Fostering Services (Ofsted Supervision)

Part of the debate – in Westminster Hall at 4:52 pm on 21 October 2009.

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Photo of Iain Wright Iain Wright Parliamentary Under-Secretary (Department for Children, Schools and Families) (14-19 Reform and Apprenticeships) 4:52, 21 October 2009

I am keen to do anything I can to help my hon. Friend and his constituent with what must be an incredibly distressing matter. My interpretation of the facts, after discussion with my hon. Friend and having read the previous Adjournment debate, is that the local authorities concerned seem willing to help in whatever way they can. If it would help, I can try to see whether that is possible. However, as a result of the powers given to Ofsted by the House and Parliament, I believe that it would be more appropriate to go through the Information Commissioner.

On a similar note, my hon. Friend said that individuals are still misrepresenting the case. Again, I reiterate that, as set down by the House and the other place, Ofsted does not have the remit to investigate individuals who are not part of registered and regulated provisions. Only if a setting is registered can it investigate in order to establish compliance with national minimum standards and regulations. I reiterate the point about raising concerns on personal data with the Information Commissioner, which is an appropriate response, but I am more than happy to reconsider the matter.

We want to move forward and try to ensure that everything is right first time and every time-an important principle. I mentioned the quality of Ofsted inspections and improving the inspection regime. Ofsted now reports on the outcomes for children and young people, making them more child-focused. It issues additional guidance to inspectors to ensure that they use the same criteria when making inspection judgments. It is also increasing the accessibility of its pre-inspection questionnaires, so that they are clearer, easier to use and available in symbols, which enables a wider range of children to express their views.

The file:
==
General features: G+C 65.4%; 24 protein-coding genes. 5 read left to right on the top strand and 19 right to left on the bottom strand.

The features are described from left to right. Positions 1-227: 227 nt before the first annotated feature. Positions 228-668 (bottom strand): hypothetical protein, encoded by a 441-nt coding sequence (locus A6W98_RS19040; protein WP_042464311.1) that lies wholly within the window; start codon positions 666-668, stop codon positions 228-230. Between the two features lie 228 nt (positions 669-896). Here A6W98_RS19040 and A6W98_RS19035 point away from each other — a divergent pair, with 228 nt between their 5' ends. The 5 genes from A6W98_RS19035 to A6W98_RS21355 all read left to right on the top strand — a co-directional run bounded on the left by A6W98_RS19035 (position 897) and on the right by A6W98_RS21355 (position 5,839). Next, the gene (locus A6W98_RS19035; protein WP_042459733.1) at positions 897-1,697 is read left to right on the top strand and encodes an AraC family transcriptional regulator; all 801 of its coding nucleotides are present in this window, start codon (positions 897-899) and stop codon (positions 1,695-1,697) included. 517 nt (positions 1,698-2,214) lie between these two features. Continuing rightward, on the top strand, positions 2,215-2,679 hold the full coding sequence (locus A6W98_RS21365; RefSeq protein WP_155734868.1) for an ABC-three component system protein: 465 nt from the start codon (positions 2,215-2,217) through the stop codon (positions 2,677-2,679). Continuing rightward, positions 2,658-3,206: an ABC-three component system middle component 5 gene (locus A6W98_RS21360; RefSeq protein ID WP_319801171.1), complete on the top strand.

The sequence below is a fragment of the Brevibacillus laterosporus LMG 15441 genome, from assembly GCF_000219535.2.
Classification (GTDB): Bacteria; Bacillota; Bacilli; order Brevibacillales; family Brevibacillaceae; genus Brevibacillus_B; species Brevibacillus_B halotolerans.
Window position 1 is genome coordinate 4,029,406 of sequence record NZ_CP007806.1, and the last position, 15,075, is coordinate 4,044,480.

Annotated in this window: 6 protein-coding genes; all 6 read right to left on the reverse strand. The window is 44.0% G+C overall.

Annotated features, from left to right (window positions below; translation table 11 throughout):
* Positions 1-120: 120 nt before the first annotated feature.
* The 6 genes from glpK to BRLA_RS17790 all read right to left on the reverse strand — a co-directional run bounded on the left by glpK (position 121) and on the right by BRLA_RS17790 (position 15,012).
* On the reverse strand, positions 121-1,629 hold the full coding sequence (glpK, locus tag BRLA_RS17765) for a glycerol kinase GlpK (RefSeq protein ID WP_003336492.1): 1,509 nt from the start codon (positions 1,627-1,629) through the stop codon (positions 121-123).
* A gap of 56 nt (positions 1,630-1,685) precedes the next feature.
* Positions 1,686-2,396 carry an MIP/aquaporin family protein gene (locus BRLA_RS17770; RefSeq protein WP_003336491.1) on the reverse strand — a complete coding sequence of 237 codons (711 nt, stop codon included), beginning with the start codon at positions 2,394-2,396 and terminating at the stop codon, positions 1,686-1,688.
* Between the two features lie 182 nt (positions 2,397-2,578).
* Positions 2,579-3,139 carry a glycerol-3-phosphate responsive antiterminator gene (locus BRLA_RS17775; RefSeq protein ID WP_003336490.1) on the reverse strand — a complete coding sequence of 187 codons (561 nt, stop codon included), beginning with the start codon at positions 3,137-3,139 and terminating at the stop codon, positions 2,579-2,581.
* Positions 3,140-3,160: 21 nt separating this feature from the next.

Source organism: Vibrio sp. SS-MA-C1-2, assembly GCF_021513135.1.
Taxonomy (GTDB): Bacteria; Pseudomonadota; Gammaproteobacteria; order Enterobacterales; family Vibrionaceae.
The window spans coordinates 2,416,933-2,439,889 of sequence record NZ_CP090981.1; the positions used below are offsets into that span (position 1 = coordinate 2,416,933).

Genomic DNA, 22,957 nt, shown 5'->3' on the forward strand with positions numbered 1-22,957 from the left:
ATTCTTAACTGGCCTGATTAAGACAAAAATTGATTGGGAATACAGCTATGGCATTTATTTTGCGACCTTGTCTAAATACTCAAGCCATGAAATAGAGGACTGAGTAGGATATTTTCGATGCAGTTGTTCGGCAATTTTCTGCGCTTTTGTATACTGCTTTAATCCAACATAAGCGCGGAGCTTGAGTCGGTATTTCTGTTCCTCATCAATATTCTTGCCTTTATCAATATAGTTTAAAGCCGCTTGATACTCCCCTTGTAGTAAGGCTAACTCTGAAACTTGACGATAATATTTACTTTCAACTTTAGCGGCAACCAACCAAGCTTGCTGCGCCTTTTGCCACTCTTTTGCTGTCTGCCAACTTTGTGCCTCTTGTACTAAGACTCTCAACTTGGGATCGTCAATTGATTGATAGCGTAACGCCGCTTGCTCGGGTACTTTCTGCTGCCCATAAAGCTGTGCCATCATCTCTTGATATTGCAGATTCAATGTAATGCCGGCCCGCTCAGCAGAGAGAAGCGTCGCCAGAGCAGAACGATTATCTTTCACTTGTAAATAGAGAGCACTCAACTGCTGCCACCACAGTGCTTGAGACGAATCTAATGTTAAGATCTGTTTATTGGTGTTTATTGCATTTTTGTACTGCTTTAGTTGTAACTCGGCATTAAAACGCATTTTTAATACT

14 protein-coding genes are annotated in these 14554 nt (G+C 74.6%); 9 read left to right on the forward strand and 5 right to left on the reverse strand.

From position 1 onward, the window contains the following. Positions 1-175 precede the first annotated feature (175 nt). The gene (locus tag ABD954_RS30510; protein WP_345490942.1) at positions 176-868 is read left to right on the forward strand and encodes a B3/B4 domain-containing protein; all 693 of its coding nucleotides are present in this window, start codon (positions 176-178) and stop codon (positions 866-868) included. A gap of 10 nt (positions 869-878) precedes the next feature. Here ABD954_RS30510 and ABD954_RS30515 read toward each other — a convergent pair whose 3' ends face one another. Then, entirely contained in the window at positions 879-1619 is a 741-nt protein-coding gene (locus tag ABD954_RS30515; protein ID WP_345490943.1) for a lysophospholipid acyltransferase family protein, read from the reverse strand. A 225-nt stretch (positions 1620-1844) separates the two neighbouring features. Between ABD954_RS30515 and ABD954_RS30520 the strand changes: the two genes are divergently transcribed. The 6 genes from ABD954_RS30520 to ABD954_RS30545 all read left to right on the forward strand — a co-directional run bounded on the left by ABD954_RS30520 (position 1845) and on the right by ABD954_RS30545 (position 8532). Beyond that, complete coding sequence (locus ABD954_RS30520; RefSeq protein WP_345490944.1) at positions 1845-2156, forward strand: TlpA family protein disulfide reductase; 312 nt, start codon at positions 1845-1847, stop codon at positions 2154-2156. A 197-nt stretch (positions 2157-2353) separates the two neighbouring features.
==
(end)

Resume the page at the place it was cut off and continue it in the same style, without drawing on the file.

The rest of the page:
In addition, I am aware that further work is under way to improve the inspection framework for fostering services. My Department is helping by consulting on the revised national minimum standards, which are more focused on outcomes for children; they are also clear about the need to share information with foster carers that relates to children's backgrounds.

As I have outlined, the Government place huge value on the army of good foster carers, who do so much to improve young lives and to inspire and safeguard children. We have done much to support them, as I outlined earlier, and wish to continue working with stakeholders to determine what more we can do to help in the local recruitment of foster carers. As my hon. Friend pointed out, if we are to attract people into foster caring and retain our existing foster carers, we need to make sure that they receive the right support.

The White Paper "Care Matters" set out our plans for improving the training of and support available to foster carers. We must continue to do everything in our power to build on that good work, in order to ensure that foster carers feel valued and appreciated for the incredible work that they do, so that young people everywhere have the same opportunities and rights to enjoy their childhood in safety.

I applaud my hon. Friend for what he is doing on behalf of his constituent, but I fully agree with him that this issue has taken far too long to resolve. I shall do all in my power under the regulatory regime provided by this place to ensure that my hon. Friend's constituent can find closure on the matter, ensuring that her reputation as a foster carer and a professional is not besmirched. I shall do all I can to work with my hon. Friend to ensure that that happens. Again, I congratulate him on securing this debate. Hopefully, but after far too long, we can seek resolution.

Question put and agreed to

Sitting adjourned